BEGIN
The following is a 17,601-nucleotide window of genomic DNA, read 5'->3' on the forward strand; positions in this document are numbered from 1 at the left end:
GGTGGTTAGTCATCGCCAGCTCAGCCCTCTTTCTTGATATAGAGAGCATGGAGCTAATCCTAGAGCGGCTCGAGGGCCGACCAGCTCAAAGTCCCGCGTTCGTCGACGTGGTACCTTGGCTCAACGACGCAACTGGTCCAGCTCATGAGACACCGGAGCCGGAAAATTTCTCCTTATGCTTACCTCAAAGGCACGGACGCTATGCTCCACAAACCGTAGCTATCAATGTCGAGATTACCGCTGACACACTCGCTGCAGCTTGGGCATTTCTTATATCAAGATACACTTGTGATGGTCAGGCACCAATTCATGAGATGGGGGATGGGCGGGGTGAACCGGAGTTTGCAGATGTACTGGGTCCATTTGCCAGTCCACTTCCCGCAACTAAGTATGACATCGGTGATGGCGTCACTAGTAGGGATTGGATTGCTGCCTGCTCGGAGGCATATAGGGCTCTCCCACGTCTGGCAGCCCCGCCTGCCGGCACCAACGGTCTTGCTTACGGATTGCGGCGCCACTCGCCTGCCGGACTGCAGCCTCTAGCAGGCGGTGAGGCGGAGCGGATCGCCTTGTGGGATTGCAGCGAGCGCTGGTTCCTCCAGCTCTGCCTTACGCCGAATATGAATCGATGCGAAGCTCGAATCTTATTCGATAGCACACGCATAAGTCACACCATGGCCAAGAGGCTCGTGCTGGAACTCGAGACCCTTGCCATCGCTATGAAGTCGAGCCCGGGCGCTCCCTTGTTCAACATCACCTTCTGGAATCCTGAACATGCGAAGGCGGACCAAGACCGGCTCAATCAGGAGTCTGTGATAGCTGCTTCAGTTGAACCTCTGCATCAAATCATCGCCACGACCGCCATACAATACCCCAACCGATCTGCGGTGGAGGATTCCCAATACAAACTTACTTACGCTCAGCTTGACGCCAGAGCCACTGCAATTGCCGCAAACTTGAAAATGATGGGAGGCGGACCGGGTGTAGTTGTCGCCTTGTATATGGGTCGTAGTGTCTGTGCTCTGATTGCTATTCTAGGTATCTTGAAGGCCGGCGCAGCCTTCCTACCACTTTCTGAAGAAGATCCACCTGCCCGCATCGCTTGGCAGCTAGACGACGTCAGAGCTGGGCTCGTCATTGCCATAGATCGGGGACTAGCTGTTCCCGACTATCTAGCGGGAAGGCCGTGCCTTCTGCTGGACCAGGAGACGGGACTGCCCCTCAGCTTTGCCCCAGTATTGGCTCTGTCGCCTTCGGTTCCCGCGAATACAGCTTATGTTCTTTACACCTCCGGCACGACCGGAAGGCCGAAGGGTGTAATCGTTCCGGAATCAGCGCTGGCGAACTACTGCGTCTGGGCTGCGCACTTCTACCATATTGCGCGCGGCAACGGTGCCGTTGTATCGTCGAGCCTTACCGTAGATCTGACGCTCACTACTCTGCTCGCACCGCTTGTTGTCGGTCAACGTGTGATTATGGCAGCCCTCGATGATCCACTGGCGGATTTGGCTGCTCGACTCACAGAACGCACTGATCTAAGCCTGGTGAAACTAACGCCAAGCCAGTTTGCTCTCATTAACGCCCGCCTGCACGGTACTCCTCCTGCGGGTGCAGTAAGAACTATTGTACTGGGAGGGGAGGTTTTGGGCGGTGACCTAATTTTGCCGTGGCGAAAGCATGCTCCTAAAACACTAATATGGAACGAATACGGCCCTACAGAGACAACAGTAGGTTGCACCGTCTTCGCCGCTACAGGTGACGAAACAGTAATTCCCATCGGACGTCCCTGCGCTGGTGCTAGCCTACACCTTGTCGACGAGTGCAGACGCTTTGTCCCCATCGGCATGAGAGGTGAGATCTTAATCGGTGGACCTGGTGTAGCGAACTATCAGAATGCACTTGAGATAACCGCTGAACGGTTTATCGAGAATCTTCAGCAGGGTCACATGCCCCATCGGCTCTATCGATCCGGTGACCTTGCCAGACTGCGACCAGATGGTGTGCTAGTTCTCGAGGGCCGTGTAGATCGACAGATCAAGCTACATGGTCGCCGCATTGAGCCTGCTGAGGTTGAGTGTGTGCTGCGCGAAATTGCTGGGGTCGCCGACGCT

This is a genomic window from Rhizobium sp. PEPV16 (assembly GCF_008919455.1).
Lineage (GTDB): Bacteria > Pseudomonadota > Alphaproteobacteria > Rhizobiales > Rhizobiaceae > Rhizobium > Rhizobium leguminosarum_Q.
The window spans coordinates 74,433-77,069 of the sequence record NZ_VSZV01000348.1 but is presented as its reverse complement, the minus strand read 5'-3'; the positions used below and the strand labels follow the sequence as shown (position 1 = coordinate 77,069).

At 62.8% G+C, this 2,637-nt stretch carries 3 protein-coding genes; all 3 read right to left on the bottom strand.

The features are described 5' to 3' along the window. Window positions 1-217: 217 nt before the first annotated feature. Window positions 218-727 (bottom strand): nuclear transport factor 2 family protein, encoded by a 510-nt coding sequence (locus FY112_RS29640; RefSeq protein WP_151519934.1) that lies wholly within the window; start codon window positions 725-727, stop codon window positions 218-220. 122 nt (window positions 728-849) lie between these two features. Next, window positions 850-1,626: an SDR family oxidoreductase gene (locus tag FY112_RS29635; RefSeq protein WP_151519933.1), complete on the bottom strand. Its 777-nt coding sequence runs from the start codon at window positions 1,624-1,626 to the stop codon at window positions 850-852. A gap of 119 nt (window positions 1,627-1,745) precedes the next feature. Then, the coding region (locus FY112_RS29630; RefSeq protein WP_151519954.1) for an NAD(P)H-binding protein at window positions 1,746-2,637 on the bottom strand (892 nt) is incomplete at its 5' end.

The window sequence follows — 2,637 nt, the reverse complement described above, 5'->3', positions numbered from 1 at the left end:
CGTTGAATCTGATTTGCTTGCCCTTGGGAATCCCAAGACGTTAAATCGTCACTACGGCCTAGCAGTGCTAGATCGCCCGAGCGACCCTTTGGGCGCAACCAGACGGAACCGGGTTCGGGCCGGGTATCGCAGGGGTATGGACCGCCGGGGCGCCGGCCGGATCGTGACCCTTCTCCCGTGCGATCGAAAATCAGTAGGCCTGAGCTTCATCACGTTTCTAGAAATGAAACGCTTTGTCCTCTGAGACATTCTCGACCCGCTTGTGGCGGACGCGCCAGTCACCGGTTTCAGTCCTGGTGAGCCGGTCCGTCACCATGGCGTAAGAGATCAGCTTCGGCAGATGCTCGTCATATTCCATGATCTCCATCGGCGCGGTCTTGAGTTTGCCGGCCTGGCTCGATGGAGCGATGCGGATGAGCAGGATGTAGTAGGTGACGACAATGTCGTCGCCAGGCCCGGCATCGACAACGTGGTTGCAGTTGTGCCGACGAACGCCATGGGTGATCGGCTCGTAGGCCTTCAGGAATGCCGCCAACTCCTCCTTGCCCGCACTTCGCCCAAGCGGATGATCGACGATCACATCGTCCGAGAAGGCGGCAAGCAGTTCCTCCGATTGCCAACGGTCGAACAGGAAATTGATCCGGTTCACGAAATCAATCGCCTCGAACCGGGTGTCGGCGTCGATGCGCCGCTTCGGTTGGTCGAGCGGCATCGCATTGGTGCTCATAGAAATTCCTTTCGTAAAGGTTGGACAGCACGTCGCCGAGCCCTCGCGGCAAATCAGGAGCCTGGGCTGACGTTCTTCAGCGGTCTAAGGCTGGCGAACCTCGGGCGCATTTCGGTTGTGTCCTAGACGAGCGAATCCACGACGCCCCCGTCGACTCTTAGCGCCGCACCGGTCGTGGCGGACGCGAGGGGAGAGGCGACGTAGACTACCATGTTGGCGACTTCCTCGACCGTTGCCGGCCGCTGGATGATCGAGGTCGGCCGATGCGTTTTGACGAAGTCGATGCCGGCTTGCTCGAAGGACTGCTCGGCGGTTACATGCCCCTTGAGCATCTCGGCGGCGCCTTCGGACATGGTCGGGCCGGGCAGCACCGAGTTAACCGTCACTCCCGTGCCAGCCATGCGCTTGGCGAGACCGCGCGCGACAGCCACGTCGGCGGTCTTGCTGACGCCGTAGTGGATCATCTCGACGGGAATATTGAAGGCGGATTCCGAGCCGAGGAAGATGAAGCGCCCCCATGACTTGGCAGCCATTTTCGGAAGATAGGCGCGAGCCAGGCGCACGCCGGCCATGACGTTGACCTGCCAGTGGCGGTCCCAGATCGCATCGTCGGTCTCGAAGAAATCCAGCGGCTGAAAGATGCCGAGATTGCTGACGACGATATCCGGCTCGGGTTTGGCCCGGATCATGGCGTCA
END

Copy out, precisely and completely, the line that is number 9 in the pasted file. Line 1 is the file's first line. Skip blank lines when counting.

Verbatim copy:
CGTTGAATCTGATTTGCTTGCCCTTGGGAATCCCAAGACGTTAAATCGTCACTACGGCCTAGCAGTGCTAGATCGCCCGAGCGACCCTTTGGGCGCAACCAGACGGAACCGGGTTCGGGCCGGGTATCGCAGGGGTATGGACCGCCGGGGCGCCGGCCGGATCGTGACCCTTCTCCCGTGCGATCGAAAATCAGTAGGCCTGAGCTTCATCACGTTTCTAGAAATGAAACGCTTTGTCCTCTGAGACATTCTCGACCCGCTTGTGGCGGACGCGCCAGTCACCGGTTTCAGTCCTGGTGAGCCGGTCCGTCACCATGGCGTAAGAGATCAGCTTCGGCAGATGCTCGTCATATTCCATGATCTCCATCGGCGCGGTCTTGAGTTTGCCGGCCTGGCTCGATGGAGCGATGCGGATGAGCAGGATGTAGTAGGTGACGACAATGTCGTCGCCAGGCCCGGCATCGACAACGTGGTTGCAGTTGTGCCGACGAACGCCATGGGTGATCGGCTCGTAGGCCTTCAGGAATGCCGCCAACTCCTCCTTGCCCGCACTTCGCCCAAGCGGATGATCGACGATCACATCGTCCGAGAAGGCGGCAAGCAGTTCCTCCGATTGCCAACGGTCGAACAGGAAATTGATCCGGTTCACGAAATCAATCGCCTCGAACCGGGTGTCGGCGTCGATGCGCCGCTTCGGTTGGTCGAGCGGCATCGCATTGGTGCTCATAGAAATTCCTTTCGTAAAGGTTGGACAGCACGTCGCCGAGCCCTCGCGGCAAATCAGGAGCCTGGGCTGACGTTCTTCAGCGGTCTAAGGCTGGCGAACCTCGGGCGCATTTCGGTTGTGTCCTAGACGAGCGAATCCACGACGCCCCCGTCGACTCTTAGCGCCGCACCGGTCGTGGCGGACGCGAGGGGAGAGGCGACGTAGACTACCATGTTGGCGACTTCCTCGACCGTTGCCGGCCGCTGGATGATCGAGGTCGGCCGATGCGTTTTGACGAAGTCGATGCCGGCTTGCTCGAAGGACTGCTCGGCGGTTACATGCCCCTTGAGCATCTCGGCGGCGCCTTCGGACATGGTCGGGCCGGGCAGCACCGAGTTAACCGTCACTCCCGTGCCAGCCATGCGCTTGGCGAGACCGCGCGCGACAGCCACGTCGGCGGTCTTGCTGACGCCGTAGTGGATCATCTCGACGGGAATATTGAAGGCGGATTCCGAGCCGAGGAAGATGAAGCGCCCCCATGACTTGGCAGCCATTTTCGGAAGATAGGCGCGAGCCAGGCGCACGCCGGCCATGACGTTGACCTGCCAGTGGCGGTCCCAGATCGCATCGTCGGTCTCGAAGAAATCCAGCGGCTGAAAGATGCCGAGATTGCTGACGACGATATCCGGCTCGGGTTTGGCCCGGATCATGGCGTCA